I can finally reveal some of the news I mentioned in our last post!  We met with the woman in charge of support groups at our church this week, and we will be launching an infertility support group in January.  We feel called to lead out in this ministry, because we know there are so many couples out there struggling with infertility who could use some support and somewhere to vent.  We're hoping to call it "For Those Who Wait" after the Fireflight song.  This song has a lot of significance for the two of us throughout this infertility journey, and we feel the name will give our group members a feeling of hope rather than despair.

Another realization that I had this week was the fact that our future birth mother could be getting pregnant with the child that will someday be ours any day now.  This is rather optimistic, since we have no idea how long it will take us to get through our home study process and onto the wait list at our agency, but I'm trying to bring more positivity into our journey.  Women who are becoming pregnant right now have due dates in August.  It would be amazing if we were placed that quickly after completing our home study, which we hope will happen in the late spring, around the time that I'm set to graduate.  How crazy is that?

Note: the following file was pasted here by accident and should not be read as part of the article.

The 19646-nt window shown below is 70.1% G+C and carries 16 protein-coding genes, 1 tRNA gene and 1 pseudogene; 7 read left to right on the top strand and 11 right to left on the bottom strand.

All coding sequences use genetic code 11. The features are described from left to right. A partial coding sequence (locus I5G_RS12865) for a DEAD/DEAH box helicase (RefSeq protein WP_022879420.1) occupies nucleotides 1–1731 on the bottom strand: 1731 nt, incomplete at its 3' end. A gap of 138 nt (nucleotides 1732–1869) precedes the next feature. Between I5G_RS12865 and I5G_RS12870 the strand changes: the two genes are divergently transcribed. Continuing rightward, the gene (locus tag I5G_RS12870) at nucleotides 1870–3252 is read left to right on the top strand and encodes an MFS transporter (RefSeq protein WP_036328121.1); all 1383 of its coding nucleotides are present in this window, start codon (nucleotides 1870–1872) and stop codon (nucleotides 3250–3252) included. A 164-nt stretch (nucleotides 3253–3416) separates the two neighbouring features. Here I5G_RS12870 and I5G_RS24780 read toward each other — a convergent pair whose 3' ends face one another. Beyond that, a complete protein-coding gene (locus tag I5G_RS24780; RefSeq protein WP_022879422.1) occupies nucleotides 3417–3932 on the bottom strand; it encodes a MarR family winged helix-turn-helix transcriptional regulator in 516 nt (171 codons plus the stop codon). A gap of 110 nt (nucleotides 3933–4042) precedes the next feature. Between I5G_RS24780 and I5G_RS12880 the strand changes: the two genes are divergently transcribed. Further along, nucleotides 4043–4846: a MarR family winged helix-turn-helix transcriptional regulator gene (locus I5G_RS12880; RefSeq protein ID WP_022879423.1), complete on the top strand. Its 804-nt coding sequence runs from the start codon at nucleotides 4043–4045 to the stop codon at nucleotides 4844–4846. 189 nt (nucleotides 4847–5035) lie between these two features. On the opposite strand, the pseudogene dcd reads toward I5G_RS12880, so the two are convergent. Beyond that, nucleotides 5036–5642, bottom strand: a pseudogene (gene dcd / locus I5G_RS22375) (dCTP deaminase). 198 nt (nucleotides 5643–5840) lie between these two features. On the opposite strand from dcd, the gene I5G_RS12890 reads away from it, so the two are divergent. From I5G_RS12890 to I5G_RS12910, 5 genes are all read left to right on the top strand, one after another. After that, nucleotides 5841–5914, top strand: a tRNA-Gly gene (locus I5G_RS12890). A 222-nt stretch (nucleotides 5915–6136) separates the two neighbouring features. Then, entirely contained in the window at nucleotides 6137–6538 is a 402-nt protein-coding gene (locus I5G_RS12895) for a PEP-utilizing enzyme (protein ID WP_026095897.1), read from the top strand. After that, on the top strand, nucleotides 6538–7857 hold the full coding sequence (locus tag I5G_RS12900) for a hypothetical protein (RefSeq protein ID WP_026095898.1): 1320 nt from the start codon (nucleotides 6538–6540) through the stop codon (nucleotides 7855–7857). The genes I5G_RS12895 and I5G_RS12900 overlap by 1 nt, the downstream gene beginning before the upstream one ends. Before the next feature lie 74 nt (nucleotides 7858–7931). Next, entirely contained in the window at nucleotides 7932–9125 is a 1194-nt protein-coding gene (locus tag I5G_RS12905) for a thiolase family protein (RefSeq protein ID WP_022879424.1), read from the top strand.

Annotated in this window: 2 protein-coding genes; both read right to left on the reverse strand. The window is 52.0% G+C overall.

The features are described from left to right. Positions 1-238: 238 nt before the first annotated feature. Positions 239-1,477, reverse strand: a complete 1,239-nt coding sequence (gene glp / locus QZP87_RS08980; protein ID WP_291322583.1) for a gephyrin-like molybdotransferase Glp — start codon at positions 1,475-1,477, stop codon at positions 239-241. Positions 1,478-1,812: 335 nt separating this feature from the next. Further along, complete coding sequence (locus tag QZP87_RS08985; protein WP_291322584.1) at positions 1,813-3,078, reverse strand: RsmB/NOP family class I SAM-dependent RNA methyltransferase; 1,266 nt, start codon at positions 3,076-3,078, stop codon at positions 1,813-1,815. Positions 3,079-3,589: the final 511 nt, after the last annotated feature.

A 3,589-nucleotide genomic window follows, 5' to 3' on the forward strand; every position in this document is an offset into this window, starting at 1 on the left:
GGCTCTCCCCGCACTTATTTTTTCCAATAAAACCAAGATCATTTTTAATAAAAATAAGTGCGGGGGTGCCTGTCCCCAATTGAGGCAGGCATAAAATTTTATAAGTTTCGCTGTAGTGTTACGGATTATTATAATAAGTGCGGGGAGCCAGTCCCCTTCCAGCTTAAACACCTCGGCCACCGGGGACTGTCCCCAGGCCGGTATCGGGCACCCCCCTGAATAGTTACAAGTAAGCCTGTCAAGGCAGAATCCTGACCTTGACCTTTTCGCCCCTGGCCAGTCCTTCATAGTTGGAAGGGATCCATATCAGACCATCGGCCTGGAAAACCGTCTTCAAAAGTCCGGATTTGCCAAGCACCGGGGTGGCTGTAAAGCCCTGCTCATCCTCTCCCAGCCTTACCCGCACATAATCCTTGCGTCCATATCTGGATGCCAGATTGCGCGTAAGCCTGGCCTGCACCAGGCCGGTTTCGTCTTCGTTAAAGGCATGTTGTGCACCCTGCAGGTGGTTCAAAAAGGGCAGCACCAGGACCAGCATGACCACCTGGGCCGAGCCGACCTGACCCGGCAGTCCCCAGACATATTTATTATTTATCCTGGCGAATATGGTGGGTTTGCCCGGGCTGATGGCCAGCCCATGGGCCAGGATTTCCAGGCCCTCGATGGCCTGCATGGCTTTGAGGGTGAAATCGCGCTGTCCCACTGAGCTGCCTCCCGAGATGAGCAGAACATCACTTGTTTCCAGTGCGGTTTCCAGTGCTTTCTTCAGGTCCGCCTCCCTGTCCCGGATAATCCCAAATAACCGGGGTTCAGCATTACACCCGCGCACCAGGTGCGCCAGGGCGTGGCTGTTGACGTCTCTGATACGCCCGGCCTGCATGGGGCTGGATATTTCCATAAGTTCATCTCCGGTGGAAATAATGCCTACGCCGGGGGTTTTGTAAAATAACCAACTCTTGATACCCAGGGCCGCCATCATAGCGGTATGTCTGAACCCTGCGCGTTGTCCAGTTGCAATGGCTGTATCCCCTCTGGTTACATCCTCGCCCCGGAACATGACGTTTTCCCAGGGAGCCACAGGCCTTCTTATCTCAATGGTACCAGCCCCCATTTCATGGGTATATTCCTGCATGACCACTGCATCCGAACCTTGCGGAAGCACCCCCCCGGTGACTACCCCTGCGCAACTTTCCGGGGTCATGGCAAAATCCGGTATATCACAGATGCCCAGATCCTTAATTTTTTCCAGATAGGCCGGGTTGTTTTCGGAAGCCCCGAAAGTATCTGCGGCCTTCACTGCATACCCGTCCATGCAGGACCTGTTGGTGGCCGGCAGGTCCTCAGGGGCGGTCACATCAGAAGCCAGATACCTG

That's pretty much all the updating I have for today, but I'm hoping to get Tyler to write a post soon, so keep your eyes open for that!  In the meantime, please be praying for our family, and for the woman that will be blessing us with a child someday.  We really appreciate your support!



Things have been a little quiet on the blog lately - this semester has been completely insane, so I haven't had the time or energy to update here much.  I do want to thank everyone for the thoughts and prayers you are sending our way as we continue to plan for our adoption - it means a lot more than you can possibly know.  If you have asked us how things are going, THANK YOU!  I love knowing that people are interested in our journey, and we love sharing each step with everyone.

The good news is things are moving along at a nice clip right now - we're still in "saving mode", but we recently got a nice boost - we found out that Tyler got a raise, which is allowing us to put an extra $200 into our adoption savings account every month.  This will help us reach our savings goal by February of 2014 - about 7 months ahead of when we thought we would reach our goal!  This has been an enormous blessing to us, and it has taken a lot of stress out of the adoption process for us.